If you buy into reductive ideas about generations, The Benefactor — Andrew Renzi's creepy, stately drama of guilt and charity — gains much suggestive resonance. Here's Richard Gere, that silvery ur-boomer, the American Gigolo now adrift as the depressive who owns the world but prefers not to be out in it. His philanthropist may have built a hospital in his own name, but he molders in a dark palace of a hotel suite, treating his pains with morphine, his beard and mane as crazy as an Oak Ridge Boy's.
He's stirred to life again by a phone call from Olivia, played by Dakota Fanning, that ur-millennial, the actress who signaled America had changed by asking, as the little girl in War of the Worlds, whether all the lavish destruction around her was being caused by terrorists. Gere's billionaire feels responsible for the deaths of her parents, and to assuage his guilt he endeavors to give her the world. Now that there's nothing left to build or make in America, this might be the only way a millennial might seize it: Find a boomer ready to let some of it go.
The initial conflict is fascinating, and Renzi, in his first fiction feature, steeps us and his actors in the discomforts of class and worth: First Franny (Gere) buys Olivia the house in which she grew up, a gesture she worries over more than relishes. She didn't earn this. Then Franny gives Luke (Theo James), the father of the child she's carrying, a prestigious job in that hospital. Then the charismatic creep is forever in their hair, brimming over with love and advice, reinvigorated by the fact that they need what he has. Gere is haunted and unsettling, occasionally flip in that Bill Murray way — he's adept at fast-talk and warm self-regard, at the showy, defensive poses of a man who only playacts that he's inviting you in.
Renzi sets Gere up for as cringeworthy a scene as you could imagine: singing “My Girl” with a band at a party meant to honor Olivia and Luke. But Gere finds grace and pathos, even as the setup stings: Of course, the white boomer patriarch proves he's still cool by growl-crooning Motown. My thanks to the filmmakers for not making him rap.
Meanwhile, Fanning's face brightens and dims at the oppressive largesse. Olivia's relieved and dismayed, thrilled and queasy, and Fanning, always a smart and careful performer, glances up against each feeling individually until suddenly, with considerable power, striking all at once. Olivia wants to make it without his help, but it's easy to understand, these days, why she doesn't shake him off sooner.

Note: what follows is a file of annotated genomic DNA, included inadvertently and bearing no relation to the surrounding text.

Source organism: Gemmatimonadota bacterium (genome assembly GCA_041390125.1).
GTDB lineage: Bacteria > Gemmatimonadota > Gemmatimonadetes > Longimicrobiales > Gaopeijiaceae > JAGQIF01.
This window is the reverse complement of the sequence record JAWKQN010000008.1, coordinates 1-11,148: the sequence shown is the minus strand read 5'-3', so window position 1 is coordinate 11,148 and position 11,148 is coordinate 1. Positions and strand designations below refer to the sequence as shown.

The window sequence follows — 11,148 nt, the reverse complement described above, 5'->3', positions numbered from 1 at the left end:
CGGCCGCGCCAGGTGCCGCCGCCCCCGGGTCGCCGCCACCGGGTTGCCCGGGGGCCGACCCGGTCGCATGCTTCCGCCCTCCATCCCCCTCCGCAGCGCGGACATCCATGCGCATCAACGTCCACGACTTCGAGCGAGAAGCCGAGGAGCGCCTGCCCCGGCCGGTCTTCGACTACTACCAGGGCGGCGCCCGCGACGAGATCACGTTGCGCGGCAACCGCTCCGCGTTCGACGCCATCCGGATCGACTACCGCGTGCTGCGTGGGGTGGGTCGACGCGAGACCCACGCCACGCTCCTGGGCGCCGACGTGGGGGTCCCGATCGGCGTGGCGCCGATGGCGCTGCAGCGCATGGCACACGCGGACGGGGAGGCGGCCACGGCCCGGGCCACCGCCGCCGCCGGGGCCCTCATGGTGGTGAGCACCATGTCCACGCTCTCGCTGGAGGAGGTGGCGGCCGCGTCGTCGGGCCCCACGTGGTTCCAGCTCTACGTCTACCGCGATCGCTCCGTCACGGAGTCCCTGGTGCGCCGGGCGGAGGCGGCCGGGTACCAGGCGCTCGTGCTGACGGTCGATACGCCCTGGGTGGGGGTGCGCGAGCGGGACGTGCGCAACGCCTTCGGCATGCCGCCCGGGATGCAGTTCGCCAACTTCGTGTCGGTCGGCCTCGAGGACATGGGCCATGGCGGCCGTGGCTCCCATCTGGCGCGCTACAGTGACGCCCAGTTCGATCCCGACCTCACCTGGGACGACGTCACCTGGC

Renzi lets shots run long, with lots of talk, multiple setups, and a stew of mixed feelings. Often he and Joe Anderson, who shot the film, isolate the characters amid Franny's elegantly un-detailed high-end real estate: They're small and somewhat stunted, and no one can muster feeling enough to warm or cheer the spaces they inhabit.
The drama in the film's first half often lies in viewers wondering just what kind of movie it will turn out to be — a humanistic drama centered on the clash of generations? A slow-burn thriller in which the man who has everything goes further and further to get the last thing he wants? Sadly, The Benefactor proves less rich and engaging as it settles into its actual genre: It's yet another troubled-dude-starts-pulling-it-together tale. While Olivia's offscreen, just vaguely busy being pregnant, Franny presses young Luke to go clubbing, take some molly and write him scrips for more morphine. Luke fends off that last request in an intimate, prickling scene, the first of note that James gets.
The focus shifts from Franny's confused and tortured relationship with Olivia, whom he sees as both daughter and potential source of redemption, to his interactions with her husband. Luke is a doctor already, one who's had a bad break, so his elevation to a top job doesn't have much deal-with-the-devil unsavoriness. He doesn't need Franny's help the way that Olivia seems to, or that Keanu Reeves' naif lawyer needed a sulfurous Al Pacino's in The Devil's Advocate. This Luke is pretty much the boss' son-in-law given a couple years’ head start on his peer group — not much chance for engaging drama in that.
Eventually, Franny runs out of morphine, and we're given a suite of scenes in which the billionaire breaks down and humiliates himself. These are well shot and -staged, and Renzi's script showcases some minor ironies: There's a nice bit in which Franny wails that he owns a hospital, but he can't get the painkillers in it. Gere is as strong and game for abasement here as he was in his undervalued homeless drama, Time Out of Mind. That film, though, never offered up a movieland solution to its characters' complex problems. Here, though, all the guilt, pushiness, neediness and erratic behavior that make Franny interesting slowly grow simpler. Turns out it was an addiction drama all along.
You know how, in ghost stories, much of the mystery and urgency seeps out of the narrative once it becomes clear what kind of ghost is causing the trouble — and just what it is that that ghost wants? Something like that happens in The Benefactor once Olivia stops getting scenes and Franny's desperate for a fix. Instead of being about the complexities of their positions in the world, it's just about him needing to get into rehab, and since he's a billionaire, you can't worry too much about how it's going to go.
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